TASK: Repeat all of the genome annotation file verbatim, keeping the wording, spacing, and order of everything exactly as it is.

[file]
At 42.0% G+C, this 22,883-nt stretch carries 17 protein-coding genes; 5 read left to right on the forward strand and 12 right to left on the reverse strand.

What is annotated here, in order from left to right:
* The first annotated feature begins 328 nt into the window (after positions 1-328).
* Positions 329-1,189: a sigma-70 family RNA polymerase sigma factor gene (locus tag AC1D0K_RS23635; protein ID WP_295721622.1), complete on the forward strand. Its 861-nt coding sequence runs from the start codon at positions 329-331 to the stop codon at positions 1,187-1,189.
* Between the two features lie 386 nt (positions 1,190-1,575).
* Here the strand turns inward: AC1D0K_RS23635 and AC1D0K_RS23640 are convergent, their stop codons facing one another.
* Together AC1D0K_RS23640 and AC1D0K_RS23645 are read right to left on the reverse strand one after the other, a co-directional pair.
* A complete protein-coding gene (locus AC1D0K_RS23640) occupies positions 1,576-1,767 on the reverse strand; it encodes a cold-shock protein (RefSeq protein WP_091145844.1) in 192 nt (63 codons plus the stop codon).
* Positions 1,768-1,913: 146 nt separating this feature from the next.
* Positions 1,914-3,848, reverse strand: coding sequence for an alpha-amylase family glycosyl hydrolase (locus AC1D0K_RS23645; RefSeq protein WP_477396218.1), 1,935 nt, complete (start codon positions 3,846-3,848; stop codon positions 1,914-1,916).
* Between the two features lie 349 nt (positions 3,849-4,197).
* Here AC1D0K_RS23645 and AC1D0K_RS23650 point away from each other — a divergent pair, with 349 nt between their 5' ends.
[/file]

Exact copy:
At 42.0% G+C, this 22,883-nt stretch carries 17 protein-coding genes; 5 read left to right on the forward strand and 12 right to left on the reverse strand.

What is annotated here, in order from left to right:
* The first annotated feature begins 328 nt into the window (after positions 1-328).
* Positions 329-1,189: a sigma-70 family RNA polymerase sigma factor gene (locus tag AC1D0K_RS23635; protein ID WP_295721622.1), complete on the forward strand. Its 861-nt coding sequence runs from the start codon at positions 329-331 to the stop codon at positions 1,187-1,189.
* Between the two features lie 386 nt (positions 1,190-1,575).
* Here the strand turns inward: AC1D0K_RS23635 and AC1D0K_RS23640 are convergent, their stop codons facing one another.
* Together AC1D0K_RS23640 and AC1D0K_RS23645 are read right to left on the reverse strand one after the other, a co-directional pair.
* A complete protein-coding gene (locus AC1D0K_RS23640) occupies positions 1,576-1,767 on the reverse strand; it encodes a cold-shock protein (RefSeq protein WP_091145844.1) in 192 nt (63 codons plus the stop codon).
* Positions 1,768-1,913: 146 nt separating this feature from the next.
* Positions 1,914-3,848, reverse strand: coding sequence for an alpha-amylase family glycosyl hydrolase (locus AC1D0K_RS23645; RefSeq protein WP_477396218.1), 1,935 nt, complete (start codon positions 3,846-3,848; stop codon positions 1,914-1,916).
* Between the two features lie 349 nt (positions 3,849-4,197).
* Here AC1D0K_RS23645 and AC1D0K_RS23650 point away from each other — a divergent pair, with 349 nt between their 5' ends.